Friday, February 23, 2024

Shoe reimbursement-replies part 1

Thanks to those who responded!!


Question to orthotists-

A) Considering the cost vs reimbursement for shoes and related add-ons, do

you provide shoes at break even (or at a loss) and write it off as a cost of

doing business, or do you avoid getting involved in billing for shoes?

B) If you do procure shoes and bill for them, what have you found to be the

most cost effective shoes for diabetic patients?

C) Are you part of the Medicare diabetic shoe program? Why or why not?

I’ll post replies.

Randy McFarland, CPO

Fullerton, CA

THE REPLIES: separated by a blank line

In our practice, shoes and related items are the black hole. They make up

the charity in our practice. We discuss it at every meeting and never

resolve the issues surrounding the cost vs reimbursement. I will be very

interested to see the responses.

It is definitely not a money maker! Yes, we have calculated that we lose

with almost each case. It IS a cost of doing business and is offered as a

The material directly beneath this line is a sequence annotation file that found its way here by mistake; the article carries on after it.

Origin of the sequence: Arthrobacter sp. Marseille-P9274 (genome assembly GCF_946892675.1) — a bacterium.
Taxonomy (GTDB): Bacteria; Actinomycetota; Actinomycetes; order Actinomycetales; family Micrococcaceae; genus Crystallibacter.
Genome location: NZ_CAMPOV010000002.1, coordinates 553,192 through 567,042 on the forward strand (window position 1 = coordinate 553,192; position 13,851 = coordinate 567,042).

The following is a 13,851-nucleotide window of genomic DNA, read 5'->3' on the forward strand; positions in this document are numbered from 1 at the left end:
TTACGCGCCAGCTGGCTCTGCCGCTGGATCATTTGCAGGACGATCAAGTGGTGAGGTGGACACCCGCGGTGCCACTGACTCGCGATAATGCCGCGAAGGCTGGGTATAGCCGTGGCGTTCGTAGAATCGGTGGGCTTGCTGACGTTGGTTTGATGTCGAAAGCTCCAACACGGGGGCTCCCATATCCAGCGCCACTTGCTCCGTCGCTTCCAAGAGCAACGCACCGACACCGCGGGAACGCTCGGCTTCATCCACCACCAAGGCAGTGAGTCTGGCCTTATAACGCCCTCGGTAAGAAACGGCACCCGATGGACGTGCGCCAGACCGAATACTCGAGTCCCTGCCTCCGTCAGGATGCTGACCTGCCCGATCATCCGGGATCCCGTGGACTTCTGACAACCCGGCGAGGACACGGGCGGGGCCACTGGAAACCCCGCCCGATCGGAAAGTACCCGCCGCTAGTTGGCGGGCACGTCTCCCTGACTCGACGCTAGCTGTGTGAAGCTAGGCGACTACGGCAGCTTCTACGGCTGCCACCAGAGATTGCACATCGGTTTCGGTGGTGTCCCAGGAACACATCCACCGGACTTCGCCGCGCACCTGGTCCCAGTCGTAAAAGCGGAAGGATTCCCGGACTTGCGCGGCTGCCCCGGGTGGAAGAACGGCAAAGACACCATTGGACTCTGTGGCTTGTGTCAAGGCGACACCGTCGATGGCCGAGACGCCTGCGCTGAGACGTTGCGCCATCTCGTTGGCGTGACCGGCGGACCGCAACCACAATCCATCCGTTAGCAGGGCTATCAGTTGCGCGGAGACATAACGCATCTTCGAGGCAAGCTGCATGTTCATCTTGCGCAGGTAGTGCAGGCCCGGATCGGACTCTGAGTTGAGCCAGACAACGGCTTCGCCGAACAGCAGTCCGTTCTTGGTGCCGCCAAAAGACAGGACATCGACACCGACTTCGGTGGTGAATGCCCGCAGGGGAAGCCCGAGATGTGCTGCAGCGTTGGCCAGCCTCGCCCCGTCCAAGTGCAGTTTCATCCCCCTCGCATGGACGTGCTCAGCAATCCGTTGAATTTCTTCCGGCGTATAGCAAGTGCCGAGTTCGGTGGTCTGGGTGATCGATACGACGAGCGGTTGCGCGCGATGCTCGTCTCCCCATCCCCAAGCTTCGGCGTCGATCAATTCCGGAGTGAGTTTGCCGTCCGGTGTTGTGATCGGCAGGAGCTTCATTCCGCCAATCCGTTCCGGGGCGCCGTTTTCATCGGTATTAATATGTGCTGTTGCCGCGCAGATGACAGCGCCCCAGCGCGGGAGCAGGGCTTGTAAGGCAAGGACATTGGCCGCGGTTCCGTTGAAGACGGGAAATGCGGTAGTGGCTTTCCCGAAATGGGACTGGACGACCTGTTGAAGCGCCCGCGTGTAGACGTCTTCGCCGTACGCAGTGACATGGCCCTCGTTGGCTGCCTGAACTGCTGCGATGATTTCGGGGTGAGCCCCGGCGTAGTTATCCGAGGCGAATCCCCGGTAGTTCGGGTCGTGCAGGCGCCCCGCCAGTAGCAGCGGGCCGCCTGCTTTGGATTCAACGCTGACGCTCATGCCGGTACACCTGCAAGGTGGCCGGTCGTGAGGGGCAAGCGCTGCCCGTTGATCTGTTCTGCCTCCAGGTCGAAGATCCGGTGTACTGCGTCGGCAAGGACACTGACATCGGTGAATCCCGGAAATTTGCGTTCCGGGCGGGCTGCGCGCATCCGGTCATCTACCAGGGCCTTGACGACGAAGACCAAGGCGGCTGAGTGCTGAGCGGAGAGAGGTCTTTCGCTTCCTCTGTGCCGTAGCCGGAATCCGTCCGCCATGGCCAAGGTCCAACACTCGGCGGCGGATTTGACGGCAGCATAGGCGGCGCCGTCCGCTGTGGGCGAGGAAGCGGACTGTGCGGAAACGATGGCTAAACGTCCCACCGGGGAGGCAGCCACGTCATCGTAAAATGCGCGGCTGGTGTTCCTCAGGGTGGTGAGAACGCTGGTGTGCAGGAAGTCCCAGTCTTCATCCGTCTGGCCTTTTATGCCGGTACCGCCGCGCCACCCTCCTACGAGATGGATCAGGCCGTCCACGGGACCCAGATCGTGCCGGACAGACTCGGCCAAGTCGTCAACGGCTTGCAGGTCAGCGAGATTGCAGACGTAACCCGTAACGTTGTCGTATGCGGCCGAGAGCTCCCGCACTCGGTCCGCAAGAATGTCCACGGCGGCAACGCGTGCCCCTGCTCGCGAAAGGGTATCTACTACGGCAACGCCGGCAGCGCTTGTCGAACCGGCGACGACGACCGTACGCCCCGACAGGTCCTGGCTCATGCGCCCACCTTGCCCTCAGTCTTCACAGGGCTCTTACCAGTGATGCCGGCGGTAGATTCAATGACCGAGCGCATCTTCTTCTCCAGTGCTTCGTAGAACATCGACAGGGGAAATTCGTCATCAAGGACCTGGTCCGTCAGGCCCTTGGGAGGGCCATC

service to our clients ONLY because NO ONE else in our town or surrounding

area offers the service. Sad to say, but some of these patients will

eventually be amputees and return to us. There is at least some

profit in prosthetics. With diabetic shoes, when you consider the time

involved in evaluation, fabrication and office visits, you have definitely

lost. The reimbursement is pitiful.

We do not look at cost effectiveness alone to determine the shoes for

diabetics. We use mostly PW Minors. There are others available (Urban

Walkers, Apex, etc) that are cheaper, but offer little selection and do not

last as long. We have discussed the option of limiting the client’s choice

to 2 or 3 varieties to save money, but what do you do with those who have

already been successfully fit with PW Minors? Change them? No way. If the

patient is forced to choose a shoe that does not satisfy their cosmetic

concerns, they will not wear the shoes and what have you, as an Orthotist,

accomplished? Nothing with shoes that sit on a closet shelf.

We are part of the Mcare program as noted in PP#1. No one else offers


service. Because it’s a money loser!

Our policy is to bill for the shoes. You are correct that the reinbursement